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What the Election Means to Alameda

Now that the results are in, we know what sort of change to expect at the presidential level of government in these United States of America. We have elected a leader who promises to heal the old rifts, to show genuine compassion for the poor and middle class workers of America, to tackle immigration and health care reform, to improve education and to restore respect for our country around the world.

What does all this mean for Alameda?

Very little, unless we build a stronger leadership team here in this island town who can collaborate with federal programs, unless we elect people who can negotiate with the talented team of people President Obama will undoubtedly build around himself. In the past, we have too often shown a preference for the sort of “Aw Shucks” small town Sarah Palin types and good old boys more at home in Safeway or at Sears than in Sacramento, let alone Washington, D.C.

As we look forward to our own next elections for mayor and city council, we can take our cues from this recent national election. Obama’s great strength has always been his communication skills, as well as his grace under pressure. He is first of all a writer, then an incredibly good speaker, and his team of advisors and campaign workers the most disciplined we’ve seen in years.

The best politicians, of course, think for themselves, and communicate their ideas and policies with power, but they also play well with others. They know how to pull the levers of government for getting things done, for accomplishing big things and making the most of every opportunity. They are clever and wily, but they also like people and know how to persuade and influence them.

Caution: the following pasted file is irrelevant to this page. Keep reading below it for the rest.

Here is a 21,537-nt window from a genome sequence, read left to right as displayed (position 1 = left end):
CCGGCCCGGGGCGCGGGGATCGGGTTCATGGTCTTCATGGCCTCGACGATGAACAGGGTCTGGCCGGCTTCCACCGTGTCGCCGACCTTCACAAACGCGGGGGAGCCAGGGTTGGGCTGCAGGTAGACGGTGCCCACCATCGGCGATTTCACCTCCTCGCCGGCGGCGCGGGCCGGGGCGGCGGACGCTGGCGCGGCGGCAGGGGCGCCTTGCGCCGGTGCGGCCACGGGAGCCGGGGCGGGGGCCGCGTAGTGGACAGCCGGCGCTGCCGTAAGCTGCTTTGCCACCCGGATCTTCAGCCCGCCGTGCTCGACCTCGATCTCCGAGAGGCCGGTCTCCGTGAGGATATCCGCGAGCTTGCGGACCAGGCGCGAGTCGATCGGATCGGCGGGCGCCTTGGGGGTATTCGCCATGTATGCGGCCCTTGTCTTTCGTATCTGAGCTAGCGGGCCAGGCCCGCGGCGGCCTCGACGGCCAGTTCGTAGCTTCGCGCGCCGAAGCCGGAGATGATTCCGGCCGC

Politics is all about results and outcomes, and in that respect, the leaders of Alameda have made a very poor showing. Alameda Naval Air Station re-development has stumbled and stalled and sputtered for way too long. City budget shortfalls show poor management. Submission of Measures H and P to the voters shows poor judgment. Constant contentious community debates around Towne Centre, the hospital, the new movie theater complex, and the Point display a serious lack of effective public relations.

If Alameda is to take advantage of the potential new collaborations with the federal government following this election, it will need to demonstrate more effective communication and negotiation skills than it has shown with the Navy, the county and the state. It’s not just a matter of getting a fair distribution of the pie, but also a good return on our investments as tax payers.

But in order to achieve that, the citizens of Alameda are going to have to raise their own standards for leadership much higher than they have ever been in the past. Higher than the abilities of our current mayor, or those of past members of the PUC who burdened Alameda Power & Telecom with $95 million in unresolved debt.

We have many people living here with the talent and the genius to serve us well. I know, for I’ve worked closely with many of them. We just have to convince them to run for office.

– Dennis Green

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